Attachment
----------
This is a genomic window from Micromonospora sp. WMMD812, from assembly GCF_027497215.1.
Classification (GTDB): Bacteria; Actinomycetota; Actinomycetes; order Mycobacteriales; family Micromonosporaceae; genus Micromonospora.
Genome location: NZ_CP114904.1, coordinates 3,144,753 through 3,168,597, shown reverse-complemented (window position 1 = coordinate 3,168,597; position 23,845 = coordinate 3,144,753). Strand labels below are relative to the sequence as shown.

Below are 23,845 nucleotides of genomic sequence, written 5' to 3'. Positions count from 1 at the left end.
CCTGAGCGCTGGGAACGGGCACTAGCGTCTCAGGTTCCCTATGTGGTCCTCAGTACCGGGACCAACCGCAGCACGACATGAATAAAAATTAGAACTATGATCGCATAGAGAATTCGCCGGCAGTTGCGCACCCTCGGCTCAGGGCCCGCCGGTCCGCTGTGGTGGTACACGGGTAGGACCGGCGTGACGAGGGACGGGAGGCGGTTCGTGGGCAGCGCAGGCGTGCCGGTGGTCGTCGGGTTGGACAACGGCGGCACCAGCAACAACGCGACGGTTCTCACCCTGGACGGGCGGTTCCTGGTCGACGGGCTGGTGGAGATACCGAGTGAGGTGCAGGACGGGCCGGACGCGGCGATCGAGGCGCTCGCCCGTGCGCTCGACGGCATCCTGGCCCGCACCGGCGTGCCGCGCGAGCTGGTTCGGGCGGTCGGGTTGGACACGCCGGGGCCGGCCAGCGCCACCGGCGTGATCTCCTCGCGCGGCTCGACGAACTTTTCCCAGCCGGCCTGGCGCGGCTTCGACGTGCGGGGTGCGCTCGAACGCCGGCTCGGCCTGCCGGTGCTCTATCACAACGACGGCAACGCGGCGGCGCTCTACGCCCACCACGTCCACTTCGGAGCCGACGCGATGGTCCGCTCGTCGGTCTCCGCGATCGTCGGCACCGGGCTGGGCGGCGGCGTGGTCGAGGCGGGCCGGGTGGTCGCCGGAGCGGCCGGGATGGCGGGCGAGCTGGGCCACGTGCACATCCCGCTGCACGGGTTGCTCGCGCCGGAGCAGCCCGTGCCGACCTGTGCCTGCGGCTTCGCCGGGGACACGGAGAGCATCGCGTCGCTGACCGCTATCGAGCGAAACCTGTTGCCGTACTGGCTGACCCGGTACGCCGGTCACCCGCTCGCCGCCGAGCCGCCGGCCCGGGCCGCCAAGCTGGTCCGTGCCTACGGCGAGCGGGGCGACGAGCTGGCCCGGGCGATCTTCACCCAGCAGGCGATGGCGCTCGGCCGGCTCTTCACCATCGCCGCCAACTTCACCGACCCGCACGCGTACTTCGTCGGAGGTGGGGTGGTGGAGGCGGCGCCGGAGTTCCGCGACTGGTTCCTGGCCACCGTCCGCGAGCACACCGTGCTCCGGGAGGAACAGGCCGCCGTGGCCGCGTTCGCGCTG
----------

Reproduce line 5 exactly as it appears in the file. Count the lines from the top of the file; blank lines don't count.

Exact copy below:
CCTGAGCGCTGGGAACGGGCACTAGCGTCTCAGGTTCCCTATGTGGTCCTCAGTACCGGGACCAACCGCAGCACGACATGAATAAAAATTAGAACTATGATCGCATAGAGAATTCGCCGGCAGTTGCGCACCCTCGGCTCAGGGCCCGCCGGTCCGCTGTGGTGGTACACGGGTAGGACCGGCGTGACGAGGGACGGGAGGCGGTTCGTGGGCAGCGCAGGCGTGCCGGTGGTCGTCGGGTTGGACAACGGCGGCACCAGCAACAACGCGACGGTTCTCACCCTGGACGGGCGGTTCCTGGTCGACGGGCTGGTGGAGATACCGAGTGAGGTGCAGGACGGGCCGGACGCGGCGATCGAGGCGCTCGCCCGTGCGCTCGACGGCATCCTGGCCCGCACCGGCGTGCCGCGCGAGCTGGTTCGGGCGGTCGGGTTGGACACGCCGGGGCCGGCCAGCGCCACCGGCGTGATCTCCTCGCGCGGCTCGACGAACTTTTCCCAGCCGGCCTGGCGCGGCTTCGACGTGCGGGGTGCGCTCGAACGCCGGCTCGGCCTGCCGGTGCTCTATCACAACGACGGCAACGCGGCGGCGCTCTACGCCCACCACGTCCACTTCGGAGCCGACGCGATGGTCCGCTCGTCGGTCTCCGCGATCGTCGGCACCGGGCTGGGCGGCGGCGTGGTCGAGGCGGGCCGGGTGGTCGCCGGAGCGGCCGGGATGGCGGGCGAGCTGGGCCACGTGCACATCCCGCTGCACGGGTTGCTCGCGCCGGAGCAGCCCGTGCCGACCTGTGCCTGCGGCTTCGCCGGGGACACGGAGAGCATCGCGTCGCTGACCGCTATCGAGCGAAACCTGTTGCCGTACTGGCTGACCCGGTACGCCGGTCACCCGCTCGCCGCCGAGCCGCCGGCCCGGGCCGCCAAGCTGGTCCGTGCCTACGGCGAGCGGGGCGACGAGCTGGCCCGGGCGATCTTCACCCAGCAGGCGATGGCGCTCGGCCGGCTCTTCACCATCGCCGCCAACTTCACCGACCCGCACGCGTACTTCGTCGGAGGTGGGGTGGTGGAGGCGGCGCCGGAGTTCCGCGACTGGTTCCTGGCCACCGTCCGCGAGCACACCGTGCTCCGGGAGGAACAGGCCGCCGTGGCCGCGTTCGCGCTG